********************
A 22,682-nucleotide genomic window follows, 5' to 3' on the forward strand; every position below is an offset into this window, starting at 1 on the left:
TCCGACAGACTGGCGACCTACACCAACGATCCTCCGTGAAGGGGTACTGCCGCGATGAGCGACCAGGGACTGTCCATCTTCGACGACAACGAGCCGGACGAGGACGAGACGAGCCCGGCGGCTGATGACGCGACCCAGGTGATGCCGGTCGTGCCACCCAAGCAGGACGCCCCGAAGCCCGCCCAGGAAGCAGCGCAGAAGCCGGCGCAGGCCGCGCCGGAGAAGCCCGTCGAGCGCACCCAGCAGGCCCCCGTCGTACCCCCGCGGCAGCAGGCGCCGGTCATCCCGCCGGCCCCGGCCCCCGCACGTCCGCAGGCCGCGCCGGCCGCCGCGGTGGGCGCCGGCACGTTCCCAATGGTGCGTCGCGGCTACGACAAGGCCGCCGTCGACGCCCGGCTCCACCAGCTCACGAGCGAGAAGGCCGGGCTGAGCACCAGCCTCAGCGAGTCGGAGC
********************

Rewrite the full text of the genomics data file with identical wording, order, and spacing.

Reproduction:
A 22,682-nucleotide genomic window follows, 5' to 3' on the forward strand; every position below is an offset into this window, starting at 1 on the left:
TCCGACAGACTGGCGACCTACACCAACGATCCTCCGTGAAGGGGTACTGCCGCGATGAGCGACCAGGGACTGTCCATCTTCGACGACAACGAGCCGGACGAGGACGAGACGAGCCCGGCGGCTGATGACGCGACCCAGGTGATGCCGGTCGTGCCACCCAAGCAGGACGCCCCGAAGCCCGCCCAGGAAGCAGCGCAGAAGCCGGCGCAGGCCGCGCCGGAGAAGCCCGTCGAGCGCACCCAGCAGGCCCCCGTCGTACCCCCGCGGCAGCAGGCGCCGGTCATCCCGCCGGCCCCGGCCCCCGCACGTCCGCAGGCCGCGCCGGCCGCCGCGGTGGGCGCCGGCACGTTCCCAATGGTGCGTCGCGGCTACGACAAGGCCGCCGTCGACGCCCGGCTCCACCAGCTCACGAGCGAGAAGGCCGGGCTGAGCACCAGCCTCAGCGAGTCGGAGC